We have talked about the New England Patriots’ need to upgrade their tight end position this offseason numerous times already here at Pats Pulpit over the last few weeks — and it sure seems like the team shares our perspective. Not only are the Patriots expected to make a run at some of the top options available at the position in free agency and also add to it through the draft in late April, they appear to be exploring the trade market as well.
According to a report by Eugene Frenette of radio 97.3 The Game in Jacksonville, the Patriots are one of two teams — the other being the Jacksonville Jaguars — who are currently exploring a pre-draft trade for Baltimore Ravens tight end Hayden Hurst. Whether or not such a transaction actually happens, however, will reportedly depend on the kind of draft picks (or other assets) the two teams might be willing to part with in return for the 26-year-old.
Hurst certainly is an intriguing target, after all. A first-round draft pick by the Ravens in 2018, he saw only rotational action during his first two years in the NFL: serving as the team’s number two at the position behind Pro Bowler Mark Andrews, he was used regularly as a blocker but only occasionally in the passing game — all in all, Hurst caught just 47 passes for a combined 565 yards and four touchdowns during the first 30 games of his pro career.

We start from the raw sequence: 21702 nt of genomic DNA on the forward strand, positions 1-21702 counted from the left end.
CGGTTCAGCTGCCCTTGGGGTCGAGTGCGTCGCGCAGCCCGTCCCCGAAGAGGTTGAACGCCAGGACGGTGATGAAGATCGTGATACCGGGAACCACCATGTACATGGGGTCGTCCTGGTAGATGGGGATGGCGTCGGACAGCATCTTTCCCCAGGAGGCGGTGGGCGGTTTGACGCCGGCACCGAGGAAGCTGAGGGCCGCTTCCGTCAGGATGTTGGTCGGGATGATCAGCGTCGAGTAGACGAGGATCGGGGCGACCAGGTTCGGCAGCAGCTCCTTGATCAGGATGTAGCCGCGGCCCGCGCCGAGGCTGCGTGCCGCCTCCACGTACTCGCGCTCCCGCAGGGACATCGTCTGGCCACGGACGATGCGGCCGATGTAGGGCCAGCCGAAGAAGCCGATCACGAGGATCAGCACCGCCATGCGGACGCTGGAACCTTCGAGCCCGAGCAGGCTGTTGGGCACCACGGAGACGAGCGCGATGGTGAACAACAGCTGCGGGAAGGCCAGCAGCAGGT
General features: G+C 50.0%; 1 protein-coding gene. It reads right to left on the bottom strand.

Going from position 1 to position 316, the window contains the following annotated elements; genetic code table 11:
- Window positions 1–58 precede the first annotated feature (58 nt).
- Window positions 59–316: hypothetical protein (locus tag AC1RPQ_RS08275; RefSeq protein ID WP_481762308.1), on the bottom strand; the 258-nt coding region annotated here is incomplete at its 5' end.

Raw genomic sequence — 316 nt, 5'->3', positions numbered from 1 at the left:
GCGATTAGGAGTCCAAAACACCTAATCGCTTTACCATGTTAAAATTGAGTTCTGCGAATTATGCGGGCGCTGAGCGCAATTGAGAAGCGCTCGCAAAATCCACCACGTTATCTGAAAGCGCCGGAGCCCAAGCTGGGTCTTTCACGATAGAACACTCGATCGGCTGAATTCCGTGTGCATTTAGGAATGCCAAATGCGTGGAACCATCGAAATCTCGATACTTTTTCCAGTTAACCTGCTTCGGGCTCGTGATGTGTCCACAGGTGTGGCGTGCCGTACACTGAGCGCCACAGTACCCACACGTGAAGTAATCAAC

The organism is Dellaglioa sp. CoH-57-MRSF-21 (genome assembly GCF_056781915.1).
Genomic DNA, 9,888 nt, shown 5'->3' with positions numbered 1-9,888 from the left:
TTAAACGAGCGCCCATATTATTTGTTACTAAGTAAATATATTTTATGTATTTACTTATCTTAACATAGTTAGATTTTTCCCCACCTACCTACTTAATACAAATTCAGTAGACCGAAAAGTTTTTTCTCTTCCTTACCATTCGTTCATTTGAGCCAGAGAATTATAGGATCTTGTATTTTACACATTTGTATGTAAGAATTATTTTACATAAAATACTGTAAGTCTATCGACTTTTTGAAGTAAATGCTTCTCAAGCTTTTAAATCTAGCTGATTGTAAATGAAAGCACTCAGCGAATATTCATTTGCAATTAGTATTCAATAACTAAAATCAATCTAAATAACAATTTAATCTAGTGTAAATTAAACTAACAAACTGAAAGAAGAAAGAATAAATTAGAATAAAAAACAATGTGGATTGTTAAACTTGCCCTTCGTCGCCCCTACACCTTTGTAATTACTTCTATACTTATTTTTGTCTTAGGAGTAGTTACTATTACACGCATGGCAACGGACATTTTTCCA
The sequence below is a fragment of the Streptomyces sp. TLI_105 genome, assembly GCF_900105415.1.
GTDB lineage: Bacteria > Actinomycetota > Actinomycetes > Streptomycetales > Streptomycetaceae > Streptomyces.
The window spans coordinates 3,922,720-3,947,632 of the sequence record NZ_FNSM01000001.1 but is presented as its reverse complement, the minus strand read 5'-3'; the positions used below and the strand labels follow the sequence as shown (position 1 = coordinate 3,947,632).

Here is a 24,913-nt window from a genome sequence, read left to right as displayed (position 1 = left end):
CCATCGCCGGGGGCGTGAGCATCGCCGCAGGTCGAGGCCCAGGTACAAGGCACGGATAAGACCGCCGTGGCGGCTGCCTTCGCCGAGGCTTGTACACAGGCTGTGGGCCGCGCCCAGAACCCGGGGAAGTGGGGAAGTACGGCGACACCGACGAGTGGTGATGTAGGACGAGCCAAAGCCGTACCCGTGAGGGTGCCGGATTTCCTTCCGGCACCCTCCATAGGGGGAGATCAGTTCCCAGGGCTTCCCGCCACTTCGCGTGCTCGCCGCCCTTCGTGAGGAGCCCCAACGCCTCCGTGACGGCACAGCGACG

While it remains to be seen whether or not the Patriots’ interest in Hurst actually turns out to be serious, the team taking a look at tight end help beyond the traditional means of acquiring talent — free agency and the draft — should not come as a surprise. While New England has comparatively limited draft capital after using a second-round pick to acquire wide receiver Mohamed Sanu via trade from the Atlanta Falcons at last year’s trade deadline, exploring all possible avenues to add talent to a position of need is a smart thing to do.
The Patriots under head coach Bill Belichick have of course never shied away from making trades — from using high draft selections to bring proven commodities such as Sanu or fellow wide receiver Brandin Cooks on board, to going after castoffs or players not living up to expectations. Just two years into his career with the Ravens, Hurst is in danger of falling into that latter category. New England seeing this as an opportunity would not be out of character.
Sure, expecting Hurst to be the immediate solution to the team’s woes at his position would be naive given his previous two years in Baltimore. However, if the Patriots feel good about his potential in their system in combination with the cost of investment — likely a mid-round selection at best given Hurst’s limited passing game production in 2018 and 2019 — he could very well become one of the pieces of the puzzle that is New England’s new-look tight end group.